Making Peace with Past Mistakes – Forgive Yourself!

Making Peace with Past Mistakes – Forgive Yourself!

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Today we will be talking through making peace with past mistakes.

I’ve made many mistakes and endless bad choices in my life. The guilt I carried for a long time was unbearable.

We often hold on to the past despite the pain it might bear on us. In fact, we often cannot let go of it because it is painful.

It’s the heavy weight we carry with us through our lives, and it might often be debilitating.

Why is it difficult to move on from trauma and hurt, from heartbreak and grief?

Why do we constantly ruminate over things that are long gone and are impossible to change?

Is there any utility to it, or are we wired to sink deeper into the spiral of regret, grudges, sorrow, or guilt?

These ‘negative’ feelings are helpful in the short term, but the longer they go on, the more they become a hindrance to our current lives.

How can we let go of the past and lead healthier lives?

First, we need to understand why we struggle to let go of the past.

From my experience, in this post I will be sharing the knowledge I have gained on what has helped me let go of past mistakes.

 

 

Toxic guilt makes it hard to thrive

The hardships in our life have a way of leaving an imprint on us that impacts us in the deepest ways, and in the deepest places.

Among these remains, toxic guilt does the most to undermine our happiness, which makes it hard to thrive in a life that is designed and defined on our own terms.

We have to let go of this guilt in order to become the people we were always meant to become, but this means releasing the past and all the pain that led us here.

Making-peace-with-your-past

Guilt is incredibly toxic and destroys our sense of self and purpose. Whether you hold on to guilt related to your own mistakes – or you’ve wrongfully internalised the guilt of someone else’s wrongdoings – it eats away at your self-esteem and enables to establish harmful patterns that reinforce the worst beliefs you hold within.

Letting go of this guilt requires us to dig deep, tapping into a well of self-acceptance that we’ve perhaps never experienced before.

The process can be uncomfortable, but it’s a beautiful one too. By forgiving yourself and cutting ties with your past, you can rebuild your relationships and separate yourself from the shame that’s corrupting your joy so dramatically.

It’s time to extract yourself from the shadows and reward yourself for thriving authentically.

 

What happens when you can’t let the guilt go?

Guilt sits in our bellies like a poison, seeping through us so slowly that we don’t notice the pain until it’s too late.

It corrodes our relationships, our self-esteem; it can even prevent us from tapping into important opportunities.

When you don’t let the guilt go, it destroys you.

 

Making Peace with Past Mistakes – Forgive Yourself!

Freeing yourself of guilt from past mistakes is possible, but it’s not a process that happens magically overnight.

There are no miracle fixes here. You have to commit to changing who you are and commit to taking action in the name of a new perspective.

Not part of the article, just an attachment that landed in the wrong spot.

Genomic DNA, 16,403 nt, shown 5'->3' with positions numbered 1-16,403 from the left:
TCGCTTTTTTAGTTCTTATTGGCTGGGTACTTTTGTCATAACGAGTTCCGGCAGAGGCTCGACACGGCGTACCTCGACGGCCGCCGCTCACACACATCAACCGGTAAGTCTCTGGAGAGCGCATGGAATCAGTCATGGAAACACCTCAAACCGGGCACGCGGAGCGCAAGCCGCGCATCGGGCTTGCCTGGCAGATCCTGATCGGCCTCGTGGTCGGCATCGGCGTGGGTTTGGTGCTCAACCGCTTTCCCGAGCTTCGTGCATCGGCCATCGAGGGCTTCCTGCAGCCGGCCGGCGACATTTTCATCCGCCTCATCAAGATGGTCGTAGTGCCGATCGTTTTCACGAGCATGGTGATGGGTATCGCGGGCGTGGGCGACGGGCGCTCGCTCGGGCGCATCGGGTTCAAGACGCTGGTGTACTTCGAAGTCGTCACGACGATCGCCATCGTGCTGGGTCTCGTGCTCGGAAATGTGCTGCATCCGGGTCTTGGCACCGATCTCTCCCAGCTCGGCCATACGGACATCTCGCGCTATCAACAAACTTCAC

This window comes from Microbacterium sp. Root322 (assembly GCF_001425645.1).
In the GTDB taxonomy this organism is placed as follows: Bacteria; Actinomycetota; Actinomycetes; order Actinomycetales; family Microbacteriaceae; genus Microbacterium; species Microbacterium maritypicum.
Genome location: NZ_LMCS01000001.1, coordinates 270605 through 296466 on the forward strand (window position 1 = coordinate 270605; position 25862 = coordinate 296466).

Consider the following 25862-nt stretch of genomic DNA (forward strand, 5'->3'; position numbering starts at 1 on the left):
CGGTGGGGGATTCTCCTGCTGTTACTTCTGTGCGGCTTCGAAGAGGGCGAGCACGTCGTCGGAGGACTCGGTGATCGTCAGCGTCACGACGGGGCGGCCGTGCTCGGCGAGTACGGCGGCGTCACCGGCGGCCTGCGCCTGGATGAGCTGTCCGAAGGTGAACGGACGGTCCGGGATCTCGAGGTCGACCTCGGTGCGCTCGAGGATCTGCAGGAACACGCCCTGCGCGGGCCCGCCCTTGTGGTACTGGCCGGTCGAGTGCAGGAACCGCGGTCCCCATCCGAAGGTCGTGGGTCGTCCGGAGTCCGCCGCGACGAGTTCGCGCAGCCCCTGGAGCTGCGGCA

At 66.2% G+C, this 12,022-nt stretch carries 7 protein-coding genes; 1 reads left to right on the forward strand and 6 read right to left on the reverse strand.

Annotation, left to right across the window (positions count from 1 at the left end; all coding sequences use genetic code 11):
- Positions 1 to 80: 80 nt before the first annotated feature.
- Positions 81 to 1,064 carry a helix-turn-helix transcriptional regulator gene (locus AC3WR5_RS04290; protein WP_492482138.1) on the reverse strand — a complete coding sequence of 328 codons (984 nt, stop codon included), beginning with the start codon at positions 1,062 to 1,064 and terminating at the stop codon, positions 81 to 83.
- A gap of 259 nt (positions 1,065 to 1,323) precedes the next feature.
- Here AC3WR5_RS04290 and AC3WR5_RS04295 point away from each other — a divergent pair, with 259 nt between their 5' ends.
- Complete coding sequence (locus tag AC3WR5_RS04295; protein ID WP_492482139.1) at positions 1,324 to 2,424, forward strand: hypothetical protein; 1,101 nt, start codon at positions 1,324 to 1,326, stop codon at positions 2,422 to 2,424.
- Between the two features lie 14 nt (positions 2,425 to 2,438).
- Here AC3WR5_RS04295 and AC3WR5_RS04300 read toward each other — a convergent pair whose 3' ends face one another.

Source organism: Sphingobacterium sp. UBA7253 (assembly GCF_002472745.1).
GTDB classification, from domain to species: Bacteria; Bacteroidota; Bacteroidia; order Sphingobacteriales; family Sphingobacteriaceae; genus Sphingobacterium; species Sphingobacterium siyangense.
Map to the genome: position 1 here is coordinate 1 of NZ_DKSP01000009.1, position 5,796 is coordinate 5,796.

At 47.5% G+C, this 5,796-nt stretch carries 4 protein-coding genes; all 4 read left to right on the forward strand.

It’s worth the reward, however, when you find yourself standing guilt free on the other side of the finish line.

From my experience, here are 10 tips I have put together that have helped me when making peace with past mistakes:

 

Self-forgiveness

People may tell you that forgiveness is the kindest thing that you can do. When someone hurts you or wrongs you, forgive them – not for them, but for yourself.

Anger and frustration with someone else just eat away at you. And you are the one who suffers, not the other person.

Have you ever thought about how you have hurt yourself? Whether you’ve made mistakes that you can’t take back or led yourself on a destructive path, forgiveness is not just about your relationships with other people. It is also about your relationship with yourself.

Forgiving is not easy. It takes an immense amount of work and courage to come to terms with something, let go of the past, and move on.

And while it may be difficult to find the strength to forgive other people and allow that release, it can be much harder to forgive yourself.

Self-forgiveness is harder because you know yourself and your intentions better than anyone else.

You know the selfishness you may have felt or the anger, and self-forgiveness requires you to let go of that grudge that you’ve gotten so used to.

Which brings us to the question of punishment. Are you finding it hard to forgive yourself because you don’t know how to forgive yourself or do you believe that you deserve to be punished for the mistakes you have made?

When we know better, we do better. And if you have lived a life trying to do better, but still haven’t found the path to forgiving yourself, it’s time. It is time to forgive yourself.

 

We all make mistakes, and they don’t define who we are

Self-compassion is easier when you know you’re not alone. We live in a culture where we don’t often talk about how we feel, yet we’ve truly all experienced the same emotions at one time or another.

When we beat ourselves up for our mistakes, it doesn’t move us forward. The most productive thing you can do is to learn from them.

Once you figure out the lesson you can take from the experience, rumination is no longer necessary.